I can understand finding Lana to be interesting and likable, but I don't really see how she's complex. I'm not sure if I would describe any of the SM cast members as complex aside from maybe Lillie and I'm not sure about even that one.

I also disagree with the notion that Paul was one dimensional. He was a jerk, but I don't think that made him one note or one dimensional. He often defended his training methods when other characters confronted him instead of just being the more typical bully/jerk character with just being mean for the shake of it. He wanted to get stronger and thought that getting Pokemon who are already strong would be more effective than training just any Pokemon. Despite how he treated Ash, Paul was usually respectful towards Gym Leaders, Professor Rowan and even Brock when he confronted him a few times. His reaction to Brandon calling him out during their battle also made him more emotional than he had been beforehand. Like I mentioned before, Paul did come to respect Ash by the end of the series. He seemed to have started to care more about his Pokemon based on how thanked Electrive for its battle against Infernape at the Sinnoh League. I think it was implied that Paul was about to complement Infernape for winning in the Japanese version before in nearly fainted. That doesn't change that Paul was abusive to it or abandoned Pokemon he thought were too weak, but I do think that showed some growth on his part and that he wasn't just a one note character.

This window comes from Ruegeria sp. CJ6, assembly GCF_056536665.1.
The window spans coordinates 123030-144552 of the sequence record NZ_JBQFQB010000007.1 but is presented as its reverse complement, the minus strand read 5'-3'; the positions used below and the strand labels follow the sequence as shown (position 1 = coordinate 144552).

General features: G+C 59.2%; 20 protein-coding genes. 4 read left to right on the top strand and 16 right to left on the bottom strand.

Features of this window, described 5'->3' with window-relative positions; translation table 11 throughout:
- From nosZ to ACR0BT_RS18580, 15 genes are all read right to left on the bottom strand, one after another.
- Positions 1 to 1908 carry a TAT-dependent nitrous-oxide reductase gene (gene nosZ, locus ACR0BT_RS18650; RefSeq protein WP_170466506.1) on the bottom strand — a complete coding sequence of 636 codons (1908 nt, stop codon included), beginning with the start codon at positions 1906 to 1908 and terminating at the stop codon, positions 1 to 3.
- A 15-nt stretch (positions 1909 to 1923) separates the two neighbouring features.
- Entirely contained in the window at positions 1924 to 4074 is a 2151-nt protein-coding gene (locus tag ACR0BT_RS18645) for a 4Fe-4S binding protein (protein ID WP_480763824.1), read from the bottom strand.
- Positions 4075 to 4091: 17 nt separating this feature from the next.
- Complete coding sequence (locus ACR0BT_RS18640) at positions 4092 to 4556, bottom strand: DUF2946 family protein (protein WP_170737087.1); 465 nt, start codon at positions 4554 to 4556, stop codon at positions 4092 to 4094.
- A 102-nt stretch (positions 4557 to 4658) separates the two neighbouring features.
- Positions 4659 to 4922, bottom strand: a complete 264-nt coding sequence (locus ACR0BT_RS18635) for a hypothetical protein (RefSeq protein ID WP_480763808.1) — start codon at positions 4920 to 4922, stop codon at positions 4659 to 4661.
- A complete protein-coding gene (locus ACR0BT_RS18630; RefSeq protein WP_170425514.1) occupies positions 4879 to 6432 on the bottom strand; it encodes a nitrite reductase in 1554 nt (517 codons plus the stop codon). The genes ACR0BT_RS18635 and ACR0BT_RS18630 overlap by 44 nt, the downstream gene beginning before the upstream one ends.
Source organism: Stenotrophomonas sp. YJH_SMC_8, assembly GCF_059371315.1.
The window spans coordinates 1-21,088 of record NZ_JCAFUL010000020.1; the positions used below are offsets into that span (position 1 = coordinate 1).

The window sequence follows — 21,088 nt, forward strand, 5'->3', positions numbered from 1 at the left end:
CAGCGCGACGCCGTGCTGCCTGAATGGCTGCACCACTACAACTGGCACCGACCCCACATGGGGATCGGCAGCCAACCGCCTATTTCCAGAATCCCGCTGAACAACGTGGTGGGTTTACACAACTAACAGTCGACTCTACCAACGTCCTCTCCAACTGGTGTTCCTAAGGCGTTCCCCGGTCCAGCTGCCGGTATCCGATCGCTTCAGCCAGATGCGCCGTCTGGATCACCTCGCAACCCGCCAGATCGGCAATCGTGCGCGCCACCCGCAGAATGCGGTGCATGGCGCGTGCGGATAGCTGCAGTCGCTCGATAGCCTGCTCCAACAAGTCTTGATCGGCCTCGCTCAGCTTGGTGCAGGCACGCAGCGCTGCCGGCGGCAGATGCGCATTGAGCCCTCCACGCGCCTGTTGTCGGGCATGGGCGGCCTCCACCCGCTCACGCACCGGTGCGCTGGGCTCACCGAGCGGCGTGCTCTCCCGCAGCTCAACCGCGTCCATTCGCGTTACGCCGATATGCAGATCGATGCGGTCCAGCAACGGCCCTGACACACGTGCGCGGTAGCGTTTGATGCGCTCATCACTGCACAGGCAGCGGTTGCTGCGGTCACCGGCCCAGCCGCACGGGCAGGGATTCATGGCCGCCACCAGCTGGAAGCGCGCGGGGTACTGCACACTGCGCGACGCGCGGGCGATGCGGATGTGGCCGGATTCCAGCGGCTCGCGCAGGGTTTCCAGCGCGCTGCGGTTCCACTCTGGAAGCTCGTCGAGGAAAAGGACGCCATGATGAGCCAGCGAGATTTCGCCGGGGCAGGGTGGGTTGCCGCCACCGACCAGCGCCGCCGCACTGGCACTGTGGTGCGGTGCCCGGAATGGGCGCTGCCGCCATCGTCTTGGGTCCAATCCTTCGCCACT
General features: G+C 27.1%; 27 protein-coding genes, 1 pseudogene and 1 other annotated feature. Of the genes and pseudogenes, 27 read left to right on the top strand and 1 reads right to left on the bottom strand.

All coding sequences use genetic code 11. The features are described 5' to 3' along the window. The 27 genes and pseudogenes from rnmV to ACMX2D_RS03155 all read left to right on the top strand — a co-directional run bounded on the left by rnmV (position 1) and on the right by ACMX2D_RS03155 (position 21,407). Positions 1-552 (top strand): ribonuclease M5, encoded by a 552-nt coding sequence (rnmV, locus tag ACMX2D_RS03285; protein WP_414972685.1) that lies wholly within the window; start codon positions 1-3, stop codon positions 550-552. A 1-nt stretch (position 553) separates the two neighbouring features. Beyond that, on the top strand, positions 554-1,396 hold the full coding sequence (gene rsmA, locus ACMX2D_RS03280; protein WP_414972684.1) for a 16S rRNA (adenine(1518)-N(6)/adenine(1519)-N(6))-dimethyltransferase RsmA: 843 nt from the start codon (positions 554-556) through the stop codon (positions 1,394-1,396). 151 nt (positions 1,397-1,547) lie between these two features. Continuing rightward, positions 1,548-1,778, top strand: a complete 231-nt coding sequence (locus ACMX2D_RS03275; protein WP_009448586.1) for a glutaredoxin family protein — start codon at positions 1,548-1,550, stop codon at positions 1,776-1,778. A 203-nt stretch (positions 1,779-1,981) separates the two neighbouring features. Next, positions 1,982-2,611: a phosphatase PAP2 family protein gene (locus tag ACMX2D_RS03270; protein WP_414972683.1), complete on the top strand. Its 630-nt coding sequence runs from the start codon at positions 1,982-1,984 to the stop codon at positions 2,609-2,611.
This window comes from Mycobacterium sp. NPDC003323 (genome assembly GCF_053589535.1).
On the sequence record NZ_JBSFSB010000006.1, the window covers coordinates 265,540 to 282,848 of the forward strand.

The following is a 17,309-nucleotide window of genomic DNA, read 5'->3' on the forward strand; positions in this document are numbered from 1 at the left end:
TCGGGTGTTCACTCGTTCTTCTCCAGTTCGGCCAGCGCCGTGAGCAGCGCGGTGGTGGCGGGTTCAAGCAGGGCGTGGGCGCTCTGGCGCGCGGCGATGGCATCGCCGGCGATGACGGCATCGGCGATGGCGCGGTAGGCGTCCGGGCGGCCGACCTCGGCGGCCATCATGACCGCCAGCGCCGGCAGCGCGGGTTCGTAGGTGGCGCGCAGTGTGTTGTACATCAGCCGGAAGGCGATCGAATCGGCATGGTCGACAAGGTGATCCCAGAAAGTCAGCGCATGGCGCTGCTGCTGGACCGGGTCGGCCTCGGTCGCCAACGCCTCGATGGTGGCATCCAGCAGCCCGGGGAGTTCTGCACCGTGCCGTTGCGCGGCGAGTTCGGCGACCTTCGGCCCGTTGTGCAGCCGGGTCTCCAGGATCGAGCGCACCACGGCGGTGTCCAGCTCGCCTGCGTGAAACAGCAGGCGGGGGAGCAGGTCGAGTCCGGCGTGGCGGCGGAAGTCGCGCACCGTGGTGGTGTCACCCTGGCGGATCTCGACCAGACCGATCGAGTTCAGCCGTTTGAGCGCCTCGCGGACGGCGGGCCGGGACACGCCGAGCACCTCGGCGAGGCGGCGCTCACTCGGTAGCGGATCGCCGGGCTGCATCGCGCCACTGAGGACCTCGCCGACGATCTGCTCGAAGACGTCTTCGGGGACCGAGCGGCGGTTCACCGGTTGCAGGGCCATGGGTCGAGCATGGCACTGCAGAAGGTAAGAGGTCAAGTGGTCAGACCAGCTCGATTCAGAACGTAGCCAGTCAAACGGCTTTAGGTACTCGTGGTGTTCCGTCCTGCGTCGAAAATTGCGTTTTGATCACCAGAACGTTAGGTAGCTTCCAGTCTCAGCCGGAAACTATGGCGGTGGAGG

Saying how Paul is so unbelievable is also kind of interesting to me since I remember at least a few comments saying how more people would be like Paul than Ash during DP's run if Pokemon were in our world. Part of that could be how his mentality is similar to how competitive players can see and treat Pokemon, but I don't think too many people found his behavior and actions to be unbelievable. If anything, people love that he isn't the typical friendly rival like the vast majority of characters Ash run into and actually provided good conflict throughout DP's run.
 

FluffleFi

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My main draw to Paul is that he and Ash are on equal footings. Ash may have lost numerous times, but he wasn't an underdog in this case and Paul is in no way a newbie trainer. They've both got multiple regions worth of experience under them and their Pokemon are just as strong. Ash has years(or in the anime's case, months) of training under his belt so he has no real business losing to people like Cameron, Trip or or Sawyer. But Paul has both the skills, knowledge and experience to be a challenge. People seem to think that if Ash used six of his strongest Pokemon he would have swept through Paul's team, but do we really know that? We know his Torterra and Electivire are strong, but what would be the next four? We don't know every single one of Paul's Pokemon, especially since five of the Pokemon he has used against Ash in the league were mostly new aside from his Aggron, which had shown up in a previous episode as a Lairon. So who's to say Paul can't but together a team of six Pokemon that could rival Ash's?
 

SerenaToAlola